Friday, 14 November 2008

More gully stuff

The picture is the answer to the question - 'which is the UK's most numerous breeding gull?
D'yer know what it is yet?
Answers please......I'm not telling you you'll have to write in.
Surprisingly it is the species that most people see the least due to the fact that it only breeds on northern sea cliffs and spends most of the year out at sea. There are a few pairs nesting on buildings in ports, particularly Newcastle. They are almost never found inland.

Best bird in the book is the Mediterranean Gull. This is an adult showing the full black head, big white eye brows, bright shiny red beak and pure white wings. A real beauty. Most of the world's population actually live in the Black Sea not the 'Med; but if I said to you that 's a Black Sea Gull you'd think I said black seagull and then you'd think I was bonkers! So I think it's OK to call them Med Gulls.


Their young look like very pale versions of Common Gulls. But just to confuse the issue so do young Ring Billed Gulls - a rare but increasing visitor to Britain from America. I've not seen one for a while now. First picture is a young Med, dark bill and legs and a pale brown panel in the wing, the second picture is a young Ring Bill with a stout black tipped pink bill and a paler panel in the wing. You've got to admit they are similar and despite being much paler on the mantle than young Common Gulls are still quite tricky to pick out, being out-numbered several hundreds, if not thousands, to one.


Below is a Little Gull. The only British species to be darker - almost black - on the underwing than above, which you can see is silvery grey. The best place to see these is Seaforth Nature Reserve in spring when often well over a hundred are present. The are a very dainty small gull with an effortless buoyant flight. They nest in eastern Europe but many years ago I was lucky enough to warden a nesting pair in Norfolk in the late 1970's.


Now we come to them more regular species. This is a Black Headed Gull in adult winter plumage. Thin dark red bill, dark flesh legs, little splurge behind the eye.


In flight the white leading edge to the wing is a give away. You can see it on the upper and under wings.

Unlike the Mediterranean Gull there is some black in the wingtip and the underwing is smokey grey not pure white.

The white leading edge can be easily seen even if the bird is coming towards you.

Just a couple more shots of Black Heads to make sure you've got your eye in.



The other species most regularly seen is the Herring Gull. This is the gull of seaside sound effects and stolen ice creams, sandwiches, etc. Large powerful, bold with a silvery grey back, pink legs and a strong yellow beak with a red blob - the gonyal angle. Very easy to identify in flight - look for the clean underwing with the translucent patch. Lesser Black Backs seen from below have a narrow black band along the trailing edge and no translucent patch.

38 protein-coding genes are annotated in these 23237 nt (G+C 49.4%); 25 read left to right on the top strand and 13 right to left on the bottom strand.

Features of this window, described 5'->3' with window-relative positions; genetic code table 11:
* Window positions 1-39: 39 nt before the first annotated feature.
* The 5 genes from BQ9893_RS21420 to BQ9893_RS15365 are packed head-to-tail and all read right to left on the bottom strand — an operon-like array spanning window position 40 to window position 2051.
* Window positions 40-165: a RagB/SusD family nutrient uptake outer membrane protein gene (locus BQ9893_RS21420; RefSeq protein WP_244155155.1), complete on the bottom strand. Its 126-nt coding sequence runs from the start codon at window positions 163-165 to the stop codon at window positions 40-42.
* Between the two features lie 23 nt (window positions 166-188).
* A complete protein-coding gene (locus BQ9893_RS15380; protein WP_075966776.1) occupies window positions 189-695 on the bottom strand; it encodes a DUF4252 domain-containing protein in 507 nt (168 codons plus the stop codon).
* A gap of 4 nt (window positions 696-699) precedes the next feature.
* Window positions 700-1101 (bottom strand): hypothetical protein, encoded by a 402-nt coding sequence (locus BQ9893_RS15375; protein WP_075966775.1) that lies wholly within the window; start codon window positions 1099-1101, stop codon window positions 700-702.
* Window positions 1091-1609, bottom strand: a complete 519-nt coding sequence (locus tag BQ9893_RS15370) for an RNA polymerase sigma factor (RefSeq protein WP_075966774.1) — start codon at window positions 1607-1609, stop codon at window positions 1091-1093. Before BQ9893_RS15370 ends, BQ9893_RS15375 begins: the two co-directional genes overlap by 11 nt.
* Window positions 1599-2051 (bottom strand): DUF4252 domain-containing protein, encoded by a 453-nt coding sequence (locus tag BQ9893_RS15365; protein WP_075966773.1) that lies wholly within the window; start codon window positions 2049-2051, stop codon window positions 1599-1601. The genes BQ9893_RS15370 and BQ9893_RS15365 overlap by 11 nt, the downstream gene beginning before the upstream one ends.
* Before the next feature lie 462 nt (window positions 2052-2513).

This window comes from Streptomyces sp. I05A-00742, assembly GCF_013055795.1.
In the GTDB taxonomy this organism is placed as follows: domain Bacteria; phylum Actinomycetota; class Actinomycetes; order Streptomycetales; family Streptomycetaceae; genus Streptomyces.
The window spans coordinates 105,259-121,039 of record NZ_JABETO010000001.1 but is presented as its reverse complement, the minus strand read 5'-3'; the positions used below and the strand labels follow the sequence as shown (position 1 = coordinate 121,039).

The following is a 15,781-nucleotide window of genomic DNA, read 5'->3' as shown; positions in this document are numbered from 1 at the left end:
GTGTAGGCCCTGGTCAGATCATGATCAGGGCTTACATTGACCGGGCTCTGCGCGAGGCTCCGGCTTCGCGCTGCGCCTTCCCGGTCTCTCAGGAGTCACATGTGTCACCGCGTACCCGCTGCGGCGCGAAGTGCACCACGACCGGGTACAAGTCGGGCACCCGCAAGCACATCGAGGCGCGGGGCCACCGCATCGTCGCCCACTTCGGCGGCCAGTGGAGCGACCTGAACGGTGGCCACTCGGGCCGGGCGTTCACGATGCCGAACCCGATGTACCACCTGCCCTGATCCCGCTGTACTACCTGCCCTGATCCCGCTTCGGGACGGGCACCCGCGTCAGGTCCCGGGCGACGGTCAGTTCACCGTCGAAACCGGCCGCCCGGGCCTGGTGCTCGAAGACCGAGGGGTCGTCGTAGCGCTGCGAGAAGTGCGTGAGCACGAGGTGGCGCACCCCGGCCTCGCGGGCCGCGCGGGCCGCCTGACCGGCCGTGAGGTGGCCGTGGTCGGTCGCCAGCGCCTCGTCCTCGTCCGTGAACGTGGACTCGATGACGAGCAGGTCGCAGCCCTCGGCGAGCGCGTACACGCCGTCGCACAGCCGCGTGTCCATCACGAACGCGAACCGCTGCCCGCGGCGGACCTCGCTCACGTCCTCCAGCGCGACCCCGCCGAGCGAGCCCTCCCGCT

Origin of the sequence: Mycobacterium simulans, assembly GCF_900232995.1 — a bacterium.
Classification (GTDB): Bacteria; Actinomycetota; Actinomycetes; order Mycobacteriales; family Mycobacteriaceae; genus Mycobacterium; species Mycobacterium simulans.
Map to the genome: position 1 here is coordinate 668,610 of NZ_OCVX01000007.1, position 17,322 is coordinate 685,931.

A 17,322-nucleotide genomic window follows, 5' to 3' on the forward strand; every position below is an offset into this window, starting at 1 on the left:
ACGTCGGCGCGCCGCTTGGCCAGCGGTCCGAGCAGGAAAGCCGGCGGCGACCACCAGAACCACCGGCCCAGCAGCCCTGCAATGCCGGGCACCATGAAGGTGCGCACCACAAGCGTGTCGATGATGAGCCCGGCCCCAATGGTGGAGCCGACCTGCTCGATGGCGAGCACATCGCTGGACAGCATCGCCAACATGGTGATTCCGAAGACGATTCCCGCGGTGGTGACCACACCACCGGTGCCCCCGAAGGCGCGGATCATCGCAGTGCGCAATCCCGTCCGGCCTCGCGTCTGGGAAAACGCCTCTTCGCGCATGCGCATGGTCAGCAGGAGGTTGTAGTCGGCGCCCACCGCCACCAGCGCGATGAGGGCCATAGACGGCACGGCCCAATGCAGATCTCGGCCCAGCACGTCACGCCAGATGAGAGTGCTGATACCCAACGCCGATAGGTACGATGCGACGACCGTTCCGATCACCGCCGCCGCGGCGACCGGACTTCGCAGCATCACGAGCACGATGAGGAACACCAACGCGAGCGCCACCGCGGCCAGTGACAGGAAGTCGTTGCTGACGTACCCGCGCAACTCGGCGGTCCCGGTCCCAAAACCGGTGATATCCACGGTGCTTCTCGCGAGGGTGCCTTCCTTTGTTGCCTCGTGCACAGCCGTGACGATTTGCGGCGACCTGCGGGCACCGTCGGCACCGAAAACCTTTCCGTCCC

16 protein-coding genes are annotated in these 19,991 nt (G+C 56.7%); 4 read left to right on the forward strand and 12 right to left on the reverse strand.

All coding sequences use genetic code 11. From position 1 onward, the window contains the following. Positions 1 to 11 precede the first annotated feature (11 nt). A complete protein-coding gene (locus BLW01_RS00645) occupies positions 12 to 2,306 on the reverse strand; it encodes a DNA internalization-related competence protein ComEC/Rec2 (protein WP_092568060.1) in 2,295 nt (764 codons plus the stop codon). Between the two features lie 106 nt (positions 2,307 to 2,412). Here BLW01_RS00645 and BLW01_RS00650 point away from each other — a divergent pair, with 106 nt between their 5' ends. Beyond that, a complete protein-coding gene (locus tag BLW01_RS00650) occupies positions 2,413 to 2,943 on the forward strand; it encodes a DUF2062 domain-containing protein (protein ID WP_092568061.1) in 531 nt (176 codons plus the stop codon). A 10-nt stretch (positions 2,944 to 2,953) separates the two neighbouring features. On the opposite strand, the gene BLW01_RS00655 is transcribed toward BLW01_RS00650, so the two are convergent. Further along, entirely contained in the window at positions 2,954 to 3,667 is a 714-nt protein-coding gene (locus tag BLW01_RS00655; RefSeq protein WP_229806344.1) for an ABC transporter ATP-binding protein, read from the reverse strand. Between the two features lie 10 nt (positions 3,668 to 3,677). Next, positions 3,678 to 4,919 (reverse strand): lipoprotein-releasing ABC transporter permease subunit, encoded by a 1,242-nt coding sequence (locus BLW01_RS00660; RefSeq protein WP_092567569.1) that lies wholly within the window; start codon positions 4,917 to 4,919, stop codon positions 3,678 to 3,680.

The translucent patch is evident in all age groups as this first winter bird shows.




Even on a grey day like today the wing appears translucent, in sunny conditions it is very easy to pick out if if the gulls are soaring at great height.

Below is the bully boy of the shore line. In our part of the world the biggest bird normally seen on the beach; the Great Back Backed Gull. Very big, very powerful and very belligerent. They will fly over the top of feeding gulls disturbing them to see if there are any easy pickings. I have seen them kill Rabbits and Herring Gulls at Seaforth Nature Reserve.
This magnificent specimen is an adult Lesser Black Backed Gull. same size as the Herrings but significantly smaller than the Great Black Backed Gulls and subtly paler too. A nice tone of dark charcoal grey rather than totally black.

Below are some annotated beach scenes from this afternoon. I really must get some digiscoping equipment. But if your down on the beach with your binocs or even just the dog these are the views you will get so the pictures are quite relevant.

Enjoy your gull watching whervere you are - there's far more to them than just 'seagulls'!

This is the sort of thing they were after on the beach. Lots of shellfish washed up after the recent storms. This one is a very fresh Prickly Cockle.



Where to next? I might have some more gull info about the 'white winged' gulls. but then there'll be a safari to report on over the weekend.

In the meantime don't forget to let us know what you have found in your outback.

And just in case we've upset any Australians with our multitude of gull species - here's a crackin' picture a Silver Gull.



Well worth the wait don't you think?

1 comment:

Bernie Krausse said...

It seems like Gulls are underappreciated by a lot of people. There is a lot of beauty to see in them and their behaviors are fun to watch and the variations between all of the species seem endless. It's fun to appreciate the differences and similarities between all things. Keep on exploring Nature.